Sumo Wrestlers Love Going to This Restaurant in Nagoya
Especially when there's a major competition taking place.
1-14-19, Meieki Minami, Nakamura Ward, Nagoya City, Aichi Prefecture
Open from 11:30 a.m. until ingredients run out; (no lunch openings on Saturdays), 5 p.m. until ingredients runs out, closed on Sundays
Established in 1948, Yanagibashi Kadoju is known as the go-to restaurant of famous sumo wrestlers--in fact, active wrestlers even drop by the shop when there's a big sumo wrestling competition taking place in Nagoya. Office workers who want to dine after a long day at work also frequent the restaurant. After all, the shop is just a few minutes' walk from Nagoya Station.
Once you enter the place, the first thing you'll notice are the sumo-related objects, like a wrestler's chart from 1970s and photographs of famous wrestlers. The interiors underwent refurbishing around 25 years ago, but the wrestlers' signatures and handprints remained intact and well-preserved.
According to Shogo Nakata, the third generation shop owner, the restaurant was founded by his grandfather, who happened to be part of a sumo supporters group, and got those sumo-related goods as a gift. Some of the memorabilia were brought in by the yobidashi or ushers.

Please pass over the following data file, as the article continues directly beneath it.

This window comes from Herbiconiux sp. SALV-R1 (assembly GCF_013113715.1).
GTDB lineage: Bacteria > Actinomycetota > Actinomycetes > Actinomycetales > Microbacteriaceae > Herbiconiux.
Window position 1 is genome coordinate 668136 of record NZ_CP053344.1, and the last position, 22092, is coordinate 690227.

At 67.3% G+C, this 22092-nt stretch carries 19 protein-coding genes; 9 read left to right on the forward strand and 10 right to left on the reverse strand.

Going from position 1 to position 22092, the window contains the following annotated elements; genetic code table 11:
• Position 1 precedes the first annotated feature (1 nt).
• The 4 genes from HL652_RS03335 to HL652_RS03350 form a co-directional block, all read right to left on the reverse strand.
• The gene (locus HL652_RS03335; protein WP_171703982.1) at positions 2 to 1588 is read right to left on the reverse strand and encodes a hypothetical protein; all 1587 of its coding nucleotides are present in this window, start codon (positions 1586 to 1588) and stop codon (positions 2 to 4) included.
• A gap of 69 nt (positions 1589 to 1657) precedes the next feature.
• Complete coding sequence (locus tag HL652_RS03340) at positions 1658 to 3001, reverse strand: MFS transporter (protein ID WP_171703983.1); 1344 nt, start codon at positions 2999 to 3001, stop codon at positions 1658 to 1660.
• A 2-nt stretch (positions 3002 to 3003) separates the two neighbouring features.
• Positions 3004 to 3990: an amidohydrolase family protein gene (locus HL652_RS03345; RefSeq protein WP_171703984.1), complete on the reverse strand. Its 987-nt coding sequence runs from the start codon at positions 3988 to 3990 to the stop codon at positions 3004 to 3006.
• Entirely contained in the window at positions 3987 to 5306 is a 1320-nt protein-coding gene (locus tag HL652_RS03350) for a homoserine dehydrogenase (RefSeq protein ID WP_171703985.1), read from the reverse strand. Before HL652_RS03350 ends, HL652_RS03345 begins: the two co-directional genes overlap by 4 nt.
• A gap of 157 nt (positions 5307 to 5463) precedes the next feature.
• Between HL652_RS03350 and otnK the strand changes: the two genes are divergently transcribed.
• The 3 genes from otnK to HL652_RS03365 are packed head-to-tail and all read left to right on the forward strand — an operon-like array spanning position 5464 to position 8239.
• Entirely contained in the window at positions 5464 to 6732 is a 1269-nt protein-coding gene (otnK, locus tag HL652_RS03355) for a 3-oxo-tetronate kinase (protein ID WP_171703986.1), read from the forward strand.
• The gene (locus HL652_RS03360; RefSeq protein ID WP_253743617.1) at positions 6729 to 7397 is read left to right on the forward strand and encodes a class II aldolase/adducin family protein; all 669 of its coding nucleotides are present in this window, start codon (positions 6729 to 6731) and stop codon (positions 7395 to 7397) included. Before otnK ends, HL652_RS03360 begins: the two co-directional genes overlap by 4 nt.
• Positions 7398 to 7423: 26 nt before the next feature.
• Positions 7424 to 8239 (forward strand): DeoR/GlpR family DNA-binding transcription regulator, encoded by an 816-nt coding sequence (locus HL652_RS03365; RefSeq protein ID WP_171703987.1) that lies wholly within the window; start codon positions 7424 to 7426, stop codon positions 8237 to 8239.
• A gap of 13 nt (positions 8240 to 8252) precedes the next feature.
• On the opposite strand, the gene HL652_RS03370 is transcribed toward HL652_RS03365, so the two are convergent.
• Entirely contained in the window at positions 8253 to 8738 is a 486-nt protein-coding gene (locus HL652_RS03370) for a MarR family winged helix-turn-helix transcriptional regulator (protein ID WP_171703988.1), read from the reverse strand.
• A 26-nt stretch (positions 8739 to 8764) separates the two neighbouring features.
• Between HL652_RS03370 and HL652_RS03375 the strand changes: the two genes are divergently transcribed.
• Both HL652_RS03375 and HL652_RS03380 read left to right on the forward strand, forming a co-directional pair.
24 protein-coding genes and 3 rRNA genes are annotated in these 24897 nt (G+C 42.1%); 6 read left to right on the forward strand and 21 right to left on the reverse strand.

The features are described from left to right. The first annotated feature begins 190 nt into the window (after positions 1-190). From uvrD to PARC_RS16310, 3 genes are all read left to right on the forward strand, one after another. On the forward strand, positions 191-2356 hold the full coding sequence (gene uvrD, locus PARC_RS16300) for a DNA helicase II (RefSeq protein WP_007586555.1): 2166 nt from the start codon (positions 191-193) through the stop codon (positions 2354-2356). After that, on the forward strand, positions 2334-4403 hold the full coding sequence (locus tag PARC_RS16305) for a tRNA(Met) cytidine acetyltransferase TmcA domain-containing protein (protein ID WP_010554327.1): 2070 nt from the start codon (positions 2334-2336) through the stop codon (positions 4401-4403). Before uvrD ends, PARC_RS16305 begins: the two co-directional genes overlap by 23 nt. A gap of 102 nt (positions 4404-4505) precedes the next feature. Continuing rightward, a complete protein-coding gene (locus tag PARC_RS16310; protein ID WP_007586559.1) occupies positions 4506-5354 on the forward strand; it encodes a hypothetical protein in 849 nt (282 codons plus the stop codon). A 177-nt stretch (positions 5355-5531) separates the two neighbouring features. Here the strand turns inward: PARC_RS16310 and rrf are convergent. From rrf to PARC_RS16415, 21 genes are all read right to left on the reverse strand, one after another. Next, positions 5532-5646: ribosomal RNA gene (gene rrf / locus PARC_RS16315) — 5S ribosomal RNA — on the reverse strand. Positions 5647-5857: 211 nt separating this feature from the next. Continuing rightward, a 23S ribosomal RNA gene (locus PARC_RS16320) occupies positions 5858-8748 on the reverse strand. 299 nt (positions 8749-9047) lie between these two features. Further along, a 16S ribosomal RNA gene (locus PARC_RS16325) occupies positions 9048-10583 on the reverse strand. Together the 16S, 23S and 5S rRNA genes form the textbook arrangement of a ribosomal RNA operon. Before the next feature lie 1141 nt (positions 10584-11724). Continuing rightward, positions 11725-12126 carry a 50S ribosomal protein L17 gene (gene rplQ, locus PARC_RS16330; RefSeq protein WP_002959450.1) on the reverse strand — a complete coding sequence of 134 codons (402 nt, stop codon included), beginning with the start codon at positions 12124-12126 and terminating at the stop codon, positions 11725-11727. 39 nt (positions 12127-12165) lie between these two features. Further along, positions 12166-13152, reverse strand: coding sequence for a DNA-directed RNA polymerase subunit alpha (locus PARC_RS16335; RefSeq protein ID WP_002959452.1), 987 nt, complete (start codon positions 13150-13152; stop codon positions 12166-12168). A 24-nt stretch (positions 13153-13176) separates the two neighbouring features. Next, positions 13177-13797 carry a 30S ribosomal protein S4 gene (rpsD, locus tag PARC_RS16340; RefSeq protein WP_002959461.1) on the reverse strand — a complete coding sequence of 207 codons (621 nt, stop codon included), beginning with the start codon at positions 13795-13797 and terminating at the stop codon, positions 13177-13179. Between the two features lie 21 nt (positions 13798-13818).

Their signature item is the Kadoju Special Chanko Nabe (¥2160), which can be ordered as a dish with a minimum of two orders. According to Mr. Nakata, even though their shop is not a chanko nabe specialty shop, it has been a staple in their menu from the time of the store's establishment. The dish wasn't that well-known during those times, but the owner included it in their menu after enjoying it at a sumo wrestling supporters gathering.
The broth was created by the owner himself and is made by mixing around seven to eight kinds of seasonings like bonito, soy sauce, miso, and black pepper, lending a spicy kick to the dish.
Aside from the chanko nabe, they have other Japanese staples like sashimi, yakitori, tempura, and other fried favorites. Since the restaurant is near the Yanagibashi central market, that's where they source fresh ingredients every morning.
There are also daily counter dishes called Obanzai, a Japanese cuisine that uses seasonal vegetables and other ingredients. Around five to six kinds of Obanzai are made every day.
For liquor, down a glass of Muroka Ginjo (¥756/glass) which is sent directly from Morita, a brewery company. Because it is not filtered, you can taste its raw freshness.
Photo credits to Ms. Tomomi Kitagawa
Provided by Japan Walker™, Tokai Walker™ (22 August, 2017)